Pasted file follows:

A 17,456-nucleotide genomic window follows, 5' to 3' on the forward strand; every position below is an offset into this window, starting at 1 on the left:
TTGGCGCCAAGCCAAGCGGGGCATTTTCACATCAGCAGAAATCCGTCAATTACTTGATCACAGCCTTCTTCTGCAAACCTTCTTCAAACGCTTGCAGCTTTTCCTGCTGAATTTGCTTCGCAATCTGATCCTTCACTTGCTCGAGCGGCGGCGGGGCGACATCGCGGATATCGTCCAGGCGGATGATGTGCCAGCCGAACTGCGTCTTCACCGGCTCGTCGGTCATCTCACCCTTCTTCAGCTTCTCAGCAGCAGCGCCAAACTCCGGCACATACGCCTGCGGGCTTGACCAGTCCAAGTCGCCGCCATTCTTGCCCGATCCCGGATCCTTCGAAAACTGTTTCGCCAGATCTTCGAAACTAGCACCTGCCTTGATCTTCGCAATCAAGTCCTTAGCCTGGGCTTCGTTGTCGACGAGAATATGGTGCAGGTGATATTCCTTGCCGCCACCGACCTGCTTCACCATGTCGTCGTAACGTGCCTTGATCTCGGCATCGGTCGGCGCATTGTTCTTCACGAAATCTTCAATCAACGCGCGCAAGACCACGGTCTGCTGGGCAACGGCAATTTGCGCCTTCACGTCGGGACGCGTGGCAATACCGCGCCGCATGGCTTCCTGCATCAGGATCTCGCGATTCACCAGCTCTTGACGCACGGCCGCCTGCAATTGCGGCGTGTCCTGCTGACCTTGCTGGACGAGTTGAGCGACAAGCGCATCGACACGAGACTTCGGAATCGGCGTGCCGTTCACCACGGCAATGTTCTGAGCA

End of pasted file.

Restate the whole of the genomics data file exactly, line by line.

A 17,456-nucleotide genomic window follows, 5' to 3' on the forward strand; every position below is an offset into this window, starting at 1 on the left:
TTGGCGCCAAGCCAAGCGGGGCATTTTCACATCAGCAGAAATCCGTCAATTACTTGATCACAGCCTTCTTCTGCAAACCTTCTTCAAACGCTTGCAGCTTTTCCTGCTGAATTTGCTTCGCAATCTGATCCTTCACTTGCTCGAGCGGCGGCGGGGCGACATCGCGGATATCGTCCAGGCGGATGATGTGCCAGCCGAACTGCGTCTTCACCGGCTCGTCGGTCATCTCACCCTTCTTCAGCTTCTCAGCAGCAGCGCCAAACTCCGGCACATACGCCTGCGGGCTTGACCAGTCCAAGTCGCCGCCATTCTTGCCCGATCCCGGATCCTTCGAAAACTGTTTCGCCAGATCTTCGAAACTAGCACCTGCCTTGATCTTCGCAATCAAGTCCTTAGCCTGGGCTTCGTTGTCGACGAGAATATGGTGCAGGTGATATTCCTTGCCGCCACCGACCTGCTTCACCATGTCGTCGTAACGTGCCTTGATCTCGGCATCGGTCGGCGCATTGTTCTTCACGAAATCTTCAATCAACGCGCGCAAGACCACGGTCTGCTGGGCAACGGCAATTTGCGCCTTCACGTCGGGACGCGTGGCAATACCGCGCCGCATGGCTTCCTGCATCAGGATCTCGCGATTCACCAGCTCTTGACGCACGGCCGCCTGCAATTGCGGCGTGTCCTGCTGACCTTGCTGGACGAGTTGAGCGACAAGCGCATCGACACGAGACTTCGGAATCGGCGTGCCGTTCACCACGGCAATGTTCTGAGCA